Yahoo confirms major breach that could be the largest hack of all time
View all Offers
- 11% OFF
iQOO 7 Legend 5G (Legendary Track Design, 8GB RAM, 128GB Storage) | 3GB Extended RAM | Upto 12 Months No Cost EMI | 6 Months Free Screen Replacement | Extra Rs.3000 Off on Exchange₹ 39990₹ 44990Buy On
- 23% OFF
Redmi 9 (Sky Blue, 4GB RAM, 64GB Storage) | 2.3GHz Mediatek Helio G35 Octa core Processor₹ 8499₹ 10999Buy On
- 18% OFF
Redmi 9 Power (Mighty Black 4GB RAM 64GB Storage) - 6000mAh Battery |FHD+ Screen | 48MP Quad Camera | Alexa Hands-Free Capable₹ 11499₹ 13999Buy On
Redmi 9A (Midnight Black, 2GB RAM, 32GB Storage) | 2GHz Octa-Core Helio G25 Processor₹ 6799₹ 8499Buy On
- 8% OFF
OnePlus 9R 5G (Lake Blue, 8GB RAM, 128GB Storage)₹ 36999₹ 39999Buy On
Yahoo "has confirmed that a copy of certain user account information was stolen from the company's network in late 2014 by what it believes is a state-sponsored actor," the company posted on its investor relations page.
Yahoo believes that "at least" 500 million user accounts were stolen, which would make it the biggest breach of all time, bigger than the MySpace breach of 427 million user accounts.
Here's the entire message:
SUNNYVALE, Calif.--(BUSINESS WIRE)-- A recent investigation by Yahoo! Inc.(NASDAQ:YHOO) has confirmed that a copy of certain user account information was stolen from the company's network in late 2014 by what it believes is a state-sponsored actor. The account information may have included names, email addresses, telephone numbers, dates of birth, hashed passwords (the vast majority with bcrypt) and, in some cases, encrypted or unencrypted security questions and answers. The ongoing investigation suggests that stolen information did not include unprotected passwords, payment card data, or bank account information; payment card data and bank account information are not stored in the system that the investigation has found to be affected. Based on the ongoing investigation, Yahoo believes that information associated with at least 500 million user accounts was stolen and the investigation has found no evidence that the state-sponsored actor is currently in Yahoo's network. Yahoo is working closely with law enforcement on this matter.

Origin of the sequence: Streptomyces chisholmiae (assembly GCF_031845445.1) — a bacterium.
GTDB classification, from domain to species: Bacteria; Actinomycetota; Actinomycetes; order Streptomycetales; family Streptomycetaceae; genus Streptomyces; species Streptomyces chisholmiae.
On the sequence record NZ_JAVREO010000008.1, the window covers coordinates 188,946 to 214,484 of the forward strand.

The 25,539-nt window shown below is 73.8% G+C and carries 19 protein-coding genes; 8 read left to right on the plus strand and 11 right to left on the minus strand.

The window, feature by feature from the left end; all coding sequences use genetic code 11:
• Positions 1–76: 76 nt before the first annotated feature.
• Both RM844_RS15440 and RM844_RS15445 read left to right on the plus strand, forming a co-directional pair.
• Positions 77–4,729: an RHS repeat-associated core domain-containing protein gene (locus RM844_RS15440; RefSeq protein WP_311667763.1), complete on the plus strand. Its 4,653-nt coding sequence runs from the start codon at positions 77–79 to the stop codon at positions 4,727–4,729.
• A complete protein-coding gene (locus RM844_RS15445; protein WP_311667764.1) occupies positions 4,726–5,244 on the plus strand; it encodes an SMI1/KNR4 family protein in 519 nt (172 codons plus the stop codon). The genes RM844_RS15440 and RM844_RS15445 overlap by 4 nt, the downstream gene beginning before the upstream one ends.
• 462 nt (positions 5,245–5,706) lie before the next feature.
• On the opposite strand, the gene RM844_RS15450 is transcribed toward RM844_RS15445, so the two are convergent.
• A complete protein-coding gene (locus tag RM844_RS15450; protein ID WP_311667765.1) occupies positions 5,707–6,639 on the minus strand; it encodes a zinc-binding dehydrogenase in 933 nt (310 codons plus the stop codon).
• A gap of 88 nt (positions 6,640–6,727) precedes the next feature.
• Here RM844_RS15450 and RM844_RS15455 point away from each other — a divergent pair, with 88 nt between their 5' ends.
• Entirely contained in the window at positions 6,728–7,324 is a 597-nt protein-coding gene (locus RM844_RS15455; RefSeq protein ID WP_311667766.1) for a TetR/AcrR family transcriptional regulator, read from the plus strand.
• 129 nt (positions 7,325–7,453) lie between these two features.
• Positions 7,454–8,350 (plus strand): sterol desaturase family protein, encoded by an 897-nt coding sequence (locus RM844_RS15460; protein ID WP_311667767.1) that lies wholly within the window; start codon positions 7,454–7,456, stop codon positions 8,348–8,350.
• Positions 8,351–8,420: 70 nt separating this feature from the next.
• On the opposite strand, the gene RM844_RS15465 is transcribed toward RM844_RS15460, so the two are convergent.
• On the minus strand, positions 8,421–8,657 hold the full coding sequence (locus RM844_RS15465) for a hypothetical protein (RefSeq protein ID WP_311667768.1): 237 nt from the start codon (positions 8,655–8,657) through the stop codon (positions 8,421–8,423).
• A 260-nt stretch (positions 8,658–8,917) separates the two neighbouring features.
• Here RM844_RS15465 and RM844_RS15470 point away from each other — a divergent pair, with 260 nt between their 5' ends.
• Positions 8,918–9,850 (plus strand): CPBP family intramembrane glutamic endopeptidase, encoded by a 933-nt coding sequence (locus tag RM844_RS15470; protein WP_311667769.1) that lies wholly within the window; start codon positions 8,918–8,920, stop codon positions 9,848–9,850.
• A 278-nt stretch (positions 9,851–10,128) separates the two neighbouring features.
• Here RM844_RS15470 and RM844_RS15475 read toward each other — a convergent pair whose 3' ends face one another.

Yahoo is notifying potentially affected users and has taken steps to secure their accounts. These steps include invalidating unencrypted security questions and answers so that they cannot be used to access an account and asking potentially affected users to change their passwords. Yahoo is also recommending that users who haven't changed their passwords since 2014 do so.
Yahoo encourages users to review their online accounts for suspicious activity and to change their password and security questions and answers for any other accounts on which they use the same or similar information used for their Yahoo account. The company further recommends that users avoid clicking on links or downloading attachments from suspicious emails and that they be cautious of unsolicited communications that ask for personal information. Additionally, Yahoo asks users to consider using Yahoo Account Key, a simple authentication tool that eliminates the need to use a password altogether.
Online intrusions and thefts by state-sponsored actors have become increasingly common across the technology industry. Yahoo and other companies have launched programs to detect and notify users when a company strongly suspects that a state-sponsored actor has targeted an account. Since the inception of Yahoo's program inDecember 2015, independent of the recent investigation, approximately 10,000 users have received such a notice.
Additional information will be available on the Yahoo Security Issue FAQs page,https://yahoo.com/security-update, beginning at 11:30 am Pacific Daylight Time (PDT) on September 22, 2016.
- Best plastic stool for home in India
- Best wooden stool for living room in India
- PolicyBazaar’s parent to open its ₹5,700 crore IPO on November 1
- Best coffee and tea mugs for your office or home
- WHO may approve Bharat Biotech's Covaxin 'within 24 hours' for emergency use, according to media reports